Trade union membership rates down

07/04/2003 10:00

In 2001, one quarter of employees with a paid job of at least twelve hours a week were members of a trade union. Trade union membership rates have been falling in recent years. Older employees are more likely to have joined a union. In trade, hotels and restaurants, and business services, relatively few workers are members.

Trends in union membership

Trade union membership rates have decreased substantially in the course of time. In the period 1950-1980 more than 35 percent of employees were members. Subsequently the rate started to decrease. At the beginning of the nineties there was a slight rise, but after 1995 the rate fell further from 28 to 25 percent.

Union membership of employees, 15-64 yrs

Number of employees rising faster than trade union members

The number of trade union members is rising steadily. In 2001 there were more than 1.5 million, 100 thousand more than in 1992. However, the percentage of employees who are members fell, as the number of employees rose faster than the number of members: from 5.3 million in 1992 to 6.3 million in 2001.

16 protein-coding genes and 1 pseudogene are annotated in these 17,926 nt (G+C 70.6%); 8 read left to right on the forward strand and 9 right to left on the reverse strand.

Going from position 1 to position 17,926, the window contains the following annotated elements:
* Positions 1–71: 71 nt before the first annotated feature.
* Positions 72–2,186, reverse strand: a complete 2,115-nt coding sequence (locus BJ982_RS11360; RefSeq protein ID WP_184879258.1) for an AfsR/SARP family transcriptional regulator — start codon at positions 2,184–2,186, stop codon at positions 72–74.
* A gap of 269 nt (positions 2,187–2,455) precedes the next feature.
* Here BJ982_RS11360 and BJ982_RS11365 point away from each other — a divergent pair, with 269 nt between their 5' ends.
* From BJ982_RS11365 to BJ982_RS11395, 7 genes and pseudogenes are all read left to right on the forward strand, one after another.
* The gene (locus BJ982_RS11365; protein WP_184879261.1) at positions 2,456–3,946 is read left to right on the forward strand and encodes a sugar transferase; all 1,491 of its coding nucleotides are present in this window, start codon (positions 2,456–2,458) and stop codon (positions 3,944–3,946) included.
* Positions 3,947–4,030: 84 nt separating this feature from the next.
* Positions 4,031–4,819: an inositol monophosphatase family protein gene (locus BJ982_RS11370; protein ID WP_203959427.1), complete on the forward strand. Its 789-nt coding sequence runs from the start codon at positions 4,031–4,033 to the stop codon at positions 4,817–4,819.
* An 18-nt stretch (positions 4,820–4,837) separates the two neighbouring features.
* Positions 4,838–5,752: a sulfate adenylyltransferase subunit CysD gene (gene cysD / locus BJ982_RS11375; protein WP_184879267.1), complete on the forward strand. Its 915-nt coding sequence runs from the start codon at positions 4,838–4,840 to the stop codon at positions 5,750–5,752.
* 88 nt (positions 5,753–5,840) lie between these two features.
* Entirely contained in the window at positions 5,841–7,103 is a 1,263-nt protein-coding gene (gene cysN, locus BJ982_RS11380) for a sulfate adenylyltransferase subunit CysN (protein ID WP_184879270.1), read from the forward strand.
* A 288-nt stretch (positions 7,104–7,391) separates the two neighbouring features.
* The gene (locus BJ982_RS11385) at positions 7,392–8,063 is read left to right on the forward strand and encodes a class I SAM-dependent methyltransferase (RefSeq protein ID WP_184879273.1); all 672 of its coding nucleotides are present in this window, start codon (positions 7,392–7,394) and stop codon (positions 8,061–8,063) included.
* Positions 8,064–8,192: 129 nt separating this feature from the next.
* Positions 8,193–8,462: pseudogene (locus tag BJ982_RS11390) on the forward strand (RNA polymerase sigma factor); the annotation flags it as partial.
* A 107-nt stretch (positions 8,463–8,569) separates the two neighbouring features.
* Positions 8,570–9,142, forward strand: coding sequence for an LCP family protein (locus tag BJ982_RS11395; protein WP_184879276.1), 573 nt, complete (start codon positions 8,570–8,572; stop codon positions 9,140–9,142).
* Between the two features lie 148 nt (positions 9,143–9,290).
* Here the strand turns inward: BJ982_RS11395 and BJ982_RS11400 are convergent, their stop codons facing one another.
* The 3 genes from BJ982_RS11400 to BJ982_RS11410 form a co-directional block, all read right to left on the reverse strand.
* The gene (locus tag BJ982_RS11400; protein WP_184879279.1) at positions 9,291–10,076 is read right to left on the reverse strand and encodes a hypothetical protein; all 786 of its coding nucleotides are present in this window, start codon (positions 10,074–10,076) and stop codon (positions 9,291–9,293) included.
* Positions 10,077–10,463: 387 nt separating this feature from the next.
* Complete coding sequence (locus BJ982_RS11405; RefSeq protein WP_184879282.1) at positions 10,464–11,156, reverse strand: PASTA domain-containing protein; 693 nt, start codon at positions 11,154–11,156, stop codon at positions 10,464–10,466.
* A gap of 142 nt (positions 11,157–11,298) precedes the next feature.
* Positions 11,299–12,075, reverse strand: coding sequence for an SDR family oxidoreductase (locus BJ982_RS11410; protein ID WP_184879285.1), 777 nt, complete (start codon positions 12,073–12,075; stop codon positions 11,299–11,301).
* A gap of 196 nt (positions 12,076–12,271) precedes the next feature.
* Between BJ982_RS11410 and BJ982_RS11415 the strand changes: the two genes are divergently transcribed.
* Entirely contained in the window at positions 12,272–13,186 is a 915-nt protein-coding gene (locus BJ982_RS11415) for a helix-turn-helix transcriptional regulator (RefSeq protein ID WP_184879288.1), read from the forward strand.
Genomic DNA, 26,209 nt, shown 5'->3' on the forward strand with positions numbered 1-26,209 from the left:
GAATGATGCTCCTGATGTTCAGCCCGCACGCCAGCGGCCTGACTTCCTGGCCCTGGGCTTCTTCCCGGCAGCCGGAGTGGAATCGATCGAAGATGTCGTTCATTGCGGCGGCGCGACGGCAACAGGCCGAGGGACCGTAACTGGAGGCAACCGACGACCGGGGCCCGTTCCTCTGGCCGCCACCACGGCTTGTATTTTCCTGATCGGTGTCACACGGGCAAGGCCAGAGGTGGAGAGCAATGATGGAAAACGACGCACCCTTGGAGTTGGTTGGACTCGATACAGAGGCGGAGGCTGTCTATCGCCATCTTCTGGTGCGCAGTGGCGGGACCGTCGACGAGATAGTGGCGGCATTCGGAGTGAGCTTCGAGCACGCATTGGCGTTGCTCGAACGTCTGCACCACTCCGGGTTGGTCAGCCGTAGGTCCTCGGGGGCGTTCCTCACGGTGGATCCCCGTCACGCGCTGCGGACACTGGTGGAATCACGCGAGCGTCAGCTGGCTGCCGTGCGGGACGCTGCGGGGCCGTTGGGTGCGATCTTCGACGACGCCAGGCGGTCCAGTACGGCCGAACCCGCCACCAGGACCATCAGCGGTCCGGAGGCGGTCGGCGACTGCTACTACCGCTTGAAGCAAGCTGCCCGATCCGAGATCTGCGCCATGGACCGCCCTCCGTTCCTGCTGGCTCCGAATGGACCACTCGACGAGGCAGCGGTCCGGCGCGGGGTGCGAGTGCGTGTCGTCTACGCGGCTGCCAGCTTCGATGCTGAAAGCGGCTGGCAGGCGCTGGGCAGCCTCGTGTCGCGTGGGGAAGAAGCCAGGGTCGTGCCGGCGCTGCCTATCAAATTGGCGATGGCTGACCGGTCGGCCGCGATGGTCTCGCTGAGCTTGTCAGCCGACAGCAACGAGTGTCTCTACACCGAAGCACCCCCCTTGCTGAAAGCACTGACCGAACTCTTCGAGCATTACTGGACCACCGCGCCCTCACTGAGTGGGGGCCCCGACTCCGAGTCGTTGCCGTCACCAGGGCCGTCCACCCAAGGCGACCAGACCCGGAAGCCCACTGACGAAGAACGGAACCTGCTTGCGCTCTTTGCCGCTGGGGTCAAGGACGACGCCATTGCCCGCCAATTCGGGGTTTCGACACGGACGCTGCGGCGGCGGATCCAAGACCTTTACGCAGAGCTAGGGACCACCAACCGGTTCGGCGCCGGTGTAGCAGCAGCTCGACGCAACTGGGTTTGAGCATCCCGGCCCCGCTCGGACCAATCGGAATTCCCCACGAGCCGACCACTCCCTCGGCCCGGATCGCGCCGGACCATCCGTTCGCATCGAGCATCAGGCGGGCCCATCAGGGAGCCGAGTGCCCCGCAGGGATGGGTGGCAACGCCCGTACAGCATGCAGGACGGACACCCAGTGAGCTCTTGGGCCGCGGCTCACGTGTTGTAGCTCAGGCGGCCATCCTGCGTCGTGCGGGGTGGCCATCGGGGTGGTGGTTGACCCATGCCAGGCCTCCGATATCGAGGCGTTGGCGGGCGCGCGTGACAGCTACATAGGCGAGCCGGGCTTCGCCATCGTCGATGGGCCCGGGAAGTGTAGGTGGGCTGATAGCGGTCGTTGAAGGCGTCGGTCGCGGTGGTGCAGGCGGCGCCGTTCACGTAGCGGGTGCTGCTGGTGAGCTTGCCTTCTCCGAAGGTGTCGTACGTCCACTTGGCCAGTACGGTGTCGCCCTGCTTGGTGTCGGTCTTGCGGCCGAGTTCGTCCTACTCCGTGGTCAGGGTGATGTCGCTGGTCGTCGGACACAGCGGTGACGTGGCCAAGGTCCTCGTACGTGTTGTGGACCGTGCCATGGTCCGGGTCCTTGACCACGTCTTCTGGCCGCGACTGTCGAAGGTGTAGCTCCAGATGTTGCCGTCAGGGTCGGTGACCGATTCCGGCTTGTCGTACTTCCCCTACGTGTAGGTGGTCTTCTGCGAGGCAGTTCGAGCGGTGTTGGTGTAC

Relatively few young members

Relatively few young workers are members of a trade union. In 2001, 11 percent of 15-24 year-olds had joined a union. The membership rate of the over-45s was more than three times as high at 36 percent. Old people are therefore over-represented. 22 percent of workers in the age group 25-44 years were members of a trade union.

Trade union members by age, 1992 and 2001

Members ageing

The proportion of older trade union members rose from 31 percent in 1992 to 44 percent in 2001. In the same period, the share of younger members fell from 10 to 6 percent. There was also a fall in the age group 25-44 years.

Trade union membership by sector of industry, 2001

High membership among government employees

There are large differences in membership rates between the sectors of industry. In energy and water companies and the government sector a large proportion of employees are union members; in public administration 41 percent and in education 36 percent. In construction, too, relatively many people are members (39 percent). In trade, hotels and restaurants, and business services on the other hand, fewer than 15 percent of workers join a trade union.

Jo van Cruchten en Rob Kuijpers